The Seeding Relations conference is honored and grateful to be joined by Ms. Elizabeth Solomon, Ms. Mary McNeil, Dr. Alaina Roberts, Dr. Cutcha Risling Baldy, and Dr. Tiya Miles in the opening and closing keynote conversations.

Opening Keynote

Friday, March 25, 10:00 am EDT
Elizabeth Solomon
Mary McNeil

Elizabeth Solomon is an enrolled member of the Massachusett Tribe at Ponkapoag who speaks frequently about local Indigenous issues and has a long-standing commitment to human rights, diversity, inclusion, and community-building in her work. She is the Director of Administration in the Department of Social and Behavioral Sciences at the Harvard T. H. Chan School of Public Health and has over three decades of public-health experience in university and community-based settings. She serves on multiple advisory and management boards, including the Massachusetts State Seal Commission. She has a Master’s degree in museum studies and works with Native communities and others underrepresented in museum exhibits and public history programs to assist with bringing their voices and stories to the forefront.

Mary McNeil is a PhD Candidate in American Studies at Harvard University and an Ann Plato Fellow at Trinity College in Hartford, Connecticut. Her research sits at the intersections of Native American and Indigenous studies, Black studies, social history, Black and Indigenous feminisms, and geography.  Keenly invested in public-facing scholarship and collaborative research, Mary has also worked as a research assistant for the African American Trail Project at Tufts University and as a scholar-in-residence for the Framingham History Center. Mary was born and raised in Louisville, Kentucky, and is an enrolled member of the Mashpee Wampanoag Tribe.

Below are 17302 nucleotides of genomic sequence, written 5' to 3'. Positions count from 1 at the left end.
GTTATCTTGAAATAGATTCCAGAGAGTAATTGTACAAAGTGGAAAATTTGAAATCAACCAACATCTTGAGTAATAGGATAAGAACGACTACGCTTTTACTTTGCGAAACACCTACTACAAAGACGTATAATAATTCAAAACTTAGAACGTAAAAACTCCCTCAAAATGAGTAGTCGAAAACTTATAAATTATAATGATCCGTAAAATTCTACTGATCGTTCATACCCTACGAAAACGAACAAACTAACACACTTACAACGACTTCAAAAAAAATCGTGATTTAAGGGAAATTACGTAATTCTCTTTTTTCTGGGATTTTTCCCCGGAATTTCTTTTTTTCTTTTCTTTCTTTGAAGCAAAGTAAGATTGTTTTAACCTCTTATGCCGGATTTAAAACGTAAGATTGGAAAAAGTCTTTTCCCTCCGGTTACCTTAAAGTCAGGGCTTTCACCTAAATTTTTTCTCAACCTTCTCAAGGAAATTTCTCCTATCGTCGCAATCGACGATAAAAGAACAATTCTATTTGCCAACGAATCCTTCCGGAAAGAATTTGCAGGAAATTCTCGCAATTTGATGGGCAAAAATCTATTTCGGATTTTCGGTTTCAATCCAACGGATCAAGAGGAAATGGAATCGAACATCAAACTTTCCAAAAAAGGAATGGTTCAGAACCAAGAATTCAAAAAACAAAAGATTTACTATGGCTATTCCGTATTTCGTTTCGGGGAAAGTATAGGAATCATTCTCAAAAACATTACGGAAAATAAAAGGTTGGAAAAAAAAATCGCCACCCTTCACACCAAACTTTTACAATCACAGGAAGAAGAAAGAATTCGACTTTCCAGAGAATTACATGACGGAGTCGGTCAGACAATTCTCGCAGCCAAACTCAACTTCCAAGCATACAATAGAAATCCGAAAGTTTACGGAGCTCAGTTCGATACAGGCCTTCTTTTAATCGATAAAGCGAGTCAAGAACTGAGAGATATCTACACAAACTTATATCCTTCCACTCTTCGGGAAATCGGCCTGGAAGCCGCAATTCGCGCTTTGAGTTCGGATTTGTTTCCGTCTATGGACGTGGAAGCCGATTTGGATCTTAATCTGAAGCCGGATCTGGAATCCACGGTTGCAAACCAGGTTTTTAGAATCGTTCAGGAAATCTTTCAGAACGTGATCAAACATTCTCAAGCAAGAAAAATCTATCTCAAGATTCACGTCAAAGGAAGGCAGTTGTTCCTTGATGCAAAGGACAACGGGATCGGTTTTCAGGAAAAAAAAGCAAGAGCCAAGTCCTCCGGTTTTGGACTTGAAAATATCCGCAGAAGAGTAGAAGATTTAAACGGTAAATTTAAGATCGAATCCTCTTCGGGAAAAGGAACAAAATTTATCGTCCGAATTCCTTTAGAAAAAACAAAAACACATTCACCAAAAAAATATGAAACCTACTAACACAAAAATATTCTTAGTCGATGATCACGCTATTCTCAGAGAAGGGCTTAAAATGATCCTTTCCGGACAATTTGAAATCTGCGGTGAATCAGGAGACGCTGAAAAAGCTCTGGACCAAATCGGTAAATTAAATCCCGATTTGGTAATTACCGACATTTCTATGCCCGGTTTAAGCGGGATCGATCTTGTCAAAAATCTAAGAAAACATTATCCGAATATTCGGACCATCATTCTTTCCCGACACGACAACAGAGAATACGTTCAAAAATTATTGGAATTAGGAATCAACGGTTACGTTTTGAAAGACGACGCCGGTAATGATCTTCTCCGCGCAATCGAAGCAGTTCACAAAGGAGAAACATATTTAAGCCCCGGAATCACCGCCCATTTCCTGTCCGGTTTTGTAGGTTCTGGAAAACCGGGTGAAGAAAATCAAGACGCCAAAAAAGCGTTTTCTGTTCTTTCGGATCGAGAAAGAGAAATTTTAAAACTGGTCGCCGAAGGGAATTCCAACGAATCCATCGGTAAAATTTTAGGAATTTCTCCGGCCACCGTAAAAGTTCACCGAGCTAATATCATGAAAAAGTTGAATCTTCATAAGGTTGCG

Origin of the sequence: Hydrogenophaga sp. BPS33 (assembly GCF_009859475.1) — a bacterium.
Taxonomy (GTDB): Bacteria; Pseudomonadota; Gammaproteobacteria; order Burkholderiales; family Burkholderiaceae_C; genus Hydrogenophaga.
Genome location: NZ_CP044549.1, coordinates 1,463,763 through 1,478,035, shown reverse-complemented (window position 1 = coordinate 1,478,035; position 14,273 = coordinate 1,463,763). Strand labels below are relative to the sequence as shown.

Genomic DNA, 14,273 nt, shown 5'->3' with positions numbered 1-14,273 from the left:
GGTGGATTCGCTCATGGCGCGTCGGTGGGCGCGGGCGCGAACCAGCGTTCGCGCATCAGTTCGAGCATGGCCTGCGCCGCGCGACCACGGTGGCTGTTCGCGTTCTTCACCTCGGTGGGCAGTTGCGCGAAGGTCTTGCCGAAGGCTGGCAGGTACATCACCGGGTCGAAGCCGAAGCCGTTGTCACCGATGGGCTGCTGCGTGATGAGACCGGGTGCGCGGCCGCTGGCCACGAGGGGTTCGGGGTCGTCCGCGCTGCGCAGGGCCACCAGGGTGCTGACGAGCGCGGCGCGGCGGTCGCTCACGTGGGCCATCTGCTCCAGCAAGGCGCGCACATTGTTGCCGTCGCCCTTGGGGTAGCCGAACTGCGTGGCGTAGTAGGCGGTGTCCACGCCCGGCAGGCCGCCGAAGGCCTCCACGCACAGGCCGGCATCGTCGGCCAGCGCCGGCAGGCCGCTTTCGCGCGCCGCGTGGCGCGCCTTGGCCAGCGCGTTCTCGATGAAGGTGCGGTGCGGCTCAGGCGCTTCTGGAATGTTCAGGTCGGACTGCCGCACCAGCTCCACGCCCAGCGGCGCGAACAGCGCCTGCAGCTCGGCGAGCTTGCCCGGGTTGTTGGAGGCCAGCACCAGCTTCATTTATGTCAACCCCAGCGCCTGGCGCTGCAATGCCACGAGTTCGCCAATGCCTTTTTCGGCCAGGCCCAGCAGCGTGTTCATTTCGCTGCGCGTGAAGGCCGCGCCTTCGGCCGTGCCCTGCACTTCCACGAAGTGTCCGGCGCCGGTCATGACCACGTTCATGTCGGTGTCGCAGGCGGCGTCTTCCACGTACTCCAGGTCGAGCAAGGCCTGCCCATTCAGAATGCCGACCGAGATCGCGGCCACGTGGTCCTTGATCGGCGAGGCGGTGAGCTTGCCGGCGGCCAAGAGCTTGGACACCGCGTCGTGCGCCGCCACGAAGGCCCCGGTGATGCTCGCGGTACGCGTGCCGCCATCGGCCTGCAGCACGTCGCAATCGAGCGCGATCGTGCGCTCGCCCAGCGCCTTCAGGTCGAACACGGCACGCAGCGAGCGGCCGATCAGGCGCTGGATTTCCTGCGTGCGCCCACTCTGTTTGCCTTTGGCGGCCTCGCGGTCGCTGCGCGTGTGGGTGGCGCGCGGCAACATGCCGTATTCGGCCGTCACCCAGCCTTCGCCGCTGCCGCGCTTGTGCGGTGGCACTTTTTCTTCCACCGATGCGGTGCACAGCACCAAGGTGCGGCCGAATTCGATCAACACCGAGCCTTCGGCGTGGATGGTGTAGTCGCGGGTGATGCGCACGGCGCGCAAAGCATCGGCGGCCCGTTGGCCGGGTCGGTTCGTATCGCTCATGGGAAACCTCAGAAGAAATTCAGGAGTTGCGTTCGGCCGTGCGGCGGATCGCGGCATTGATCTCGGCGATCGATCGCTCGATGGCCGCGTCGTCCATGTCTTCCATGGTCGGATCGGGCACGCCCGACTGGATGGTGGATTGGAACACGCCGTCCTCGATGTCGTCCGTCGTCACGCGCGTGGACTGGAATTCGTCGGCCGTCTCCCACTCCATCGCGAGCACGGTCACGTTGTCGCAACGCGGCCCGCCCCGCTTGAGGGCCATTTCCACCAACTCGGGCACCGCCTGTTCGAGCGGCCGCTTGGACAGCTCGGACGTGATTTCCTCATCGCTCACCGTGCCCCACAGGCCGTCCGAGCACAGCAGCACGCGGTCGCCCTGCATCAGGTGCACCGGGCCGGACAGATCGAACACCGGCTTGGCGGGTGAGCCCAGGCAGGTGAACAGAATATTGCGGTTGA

Closing Keynote

Saturday, March 26, 4:30 pm EDT
Alaina E. Roberts
Cutcha Risling Baldy
Tiya Miles

Alaina E. Roberts is an Assistant Professor of History at the University of Pittsburgh. Her research focuses on the intersection of Black and Native American life from the nineteenth century to the modern day with particular attention to identity, settler colonialism, and anti-Blackness. In addition to her first book, I’ve Been Here All the While: Black Freedom on Native Land (University of Pennsylvania Press, 2021) and multiple academic articles, her writing has appeared in outlets like the Washington PostHigh Country News, and TIME magazine and her work has been profiled by CNN and the Boston Globe

Cutcha Risling Baldy is an Associate Professor and Department Chair of Native American Studies at Humboldt State University. She is the Co-Director of the NAS Food Sovereignty Lab & Cultural Workshop Space. Her book, We Are Dancing for You: Native Feminisms and the Revitalization of Women’s Coming-of-Age Ceremonies received “Best First Book in Native American and Indigenous Studies” at the 2019 Native American Indigenous Studies Association Conference. She is the volunteer Executive Director of the Native Women’s Collective, a nonprofit organization that supports the continued revitalization of Native American arts and culture. She is Hupa, Karuk, and Yurok and enrolled in the Hoopa Valley Tribe.

Tiya Miles is the author of four prize-winning histories on race, slavery, Blackness, and Indigeneity in early and nineteenth-century America, including All That She Carried: The Journey of Ashley’s Sack, a Black Family Keepsake, which won the 2021 National Book Award for Nonfiction among other honors. She has published historical fiction, a lecture series on haunted plantations, and various academic articles as well as essays in The New York Times, The Boston Globe, The Atlantic, and more. Her work has been supported by the MacArthur Foundation, the Mellon Foundation, and the National Endowment for the Humanities. She is currently a Professor of History and Radcliffe Alumnae Professor at Harvard University.